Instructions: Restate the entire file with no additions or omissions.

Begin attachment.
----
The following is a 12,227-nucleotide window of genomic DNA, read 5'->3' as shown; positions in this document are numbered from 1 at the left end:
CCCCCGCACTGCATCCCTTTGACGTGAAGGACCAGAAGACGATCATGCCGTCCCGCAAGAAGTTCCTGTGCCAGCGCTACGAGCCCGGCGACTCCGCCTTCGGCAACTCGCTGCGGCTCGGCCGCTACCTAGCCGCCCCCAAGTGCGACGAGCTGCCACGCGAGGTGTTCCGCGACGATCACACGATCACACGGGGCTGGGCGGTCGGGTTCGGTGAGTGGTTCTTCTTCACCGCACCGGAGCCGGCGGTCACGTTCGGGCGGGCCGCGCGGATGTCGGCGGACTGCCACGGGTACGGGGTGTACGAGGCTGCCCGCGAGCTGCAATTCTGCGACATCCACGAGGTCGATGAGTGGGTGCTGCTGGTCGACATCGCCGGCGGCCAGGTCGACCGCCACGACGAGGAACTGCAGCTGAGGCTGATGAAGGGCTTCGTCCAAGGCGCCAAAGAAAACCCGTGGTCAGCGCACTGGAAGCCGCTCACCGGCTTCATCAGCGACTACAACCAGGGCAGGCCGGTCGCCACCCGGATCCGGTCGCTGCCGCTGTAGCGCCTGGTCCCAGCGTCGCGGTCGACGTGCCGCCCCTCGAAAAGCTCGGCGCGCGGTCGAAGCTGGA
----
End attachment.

The following is a 12,227-nucleotide window of genomic DNA, read 5'->3' as shown; positions in this document are numbered from 1 at the left end:
CCCCCGCACTGCATCCCTTTGACGTGAAGGACCAGAAGACGATCATGCCGTCCCGCAAGAAGTTCCTGTGCCAGCGCTACGAGCCCGGCGACTCCGCCTTCGGCAACTCGCTGCGGCTCGGCCGCTACCTAGCCGCCCCCAAGTGCGACGAGCTGCCACGCGAGGTGTTCCGCGACGATCACACGATCACACGGGGCTGGGCGGTCGGGTTCGGTGAGTGGTTCTTCTTCACCGCACCGGAGCCGGCGGTCACGTTCGGGCGGGCCGCGCGGATGTCGGCGGACTGCCACGGGTACGGGGTGTACGAGGCTGCCCGCGAGCTGCAATTCTGCGACATCCACGAGGTCGATGAGTGGGTGCTGCTGGTCGACATCGCCGGCGGCCAGGTCGACCGCCACGACGAGGAACTGCAGCTGAGGCTGATGAAGGGCTTCGTCCAAGGCGCCAAAGAAAACCCGTGGTCAGCGCACTGGAAGCCGCTCACCGGCTTCATCAGCGACTACAACCAGGGCAGGCCGGTCGCCACCCGGATCCGGTCGCTGCCGCTGTAGCGCCTGGTCCCAGCGTCGCGGTCGACGTGCCGCCCCTCGAAAAGCTCGGCGCGCGGTCGAAGCTGGA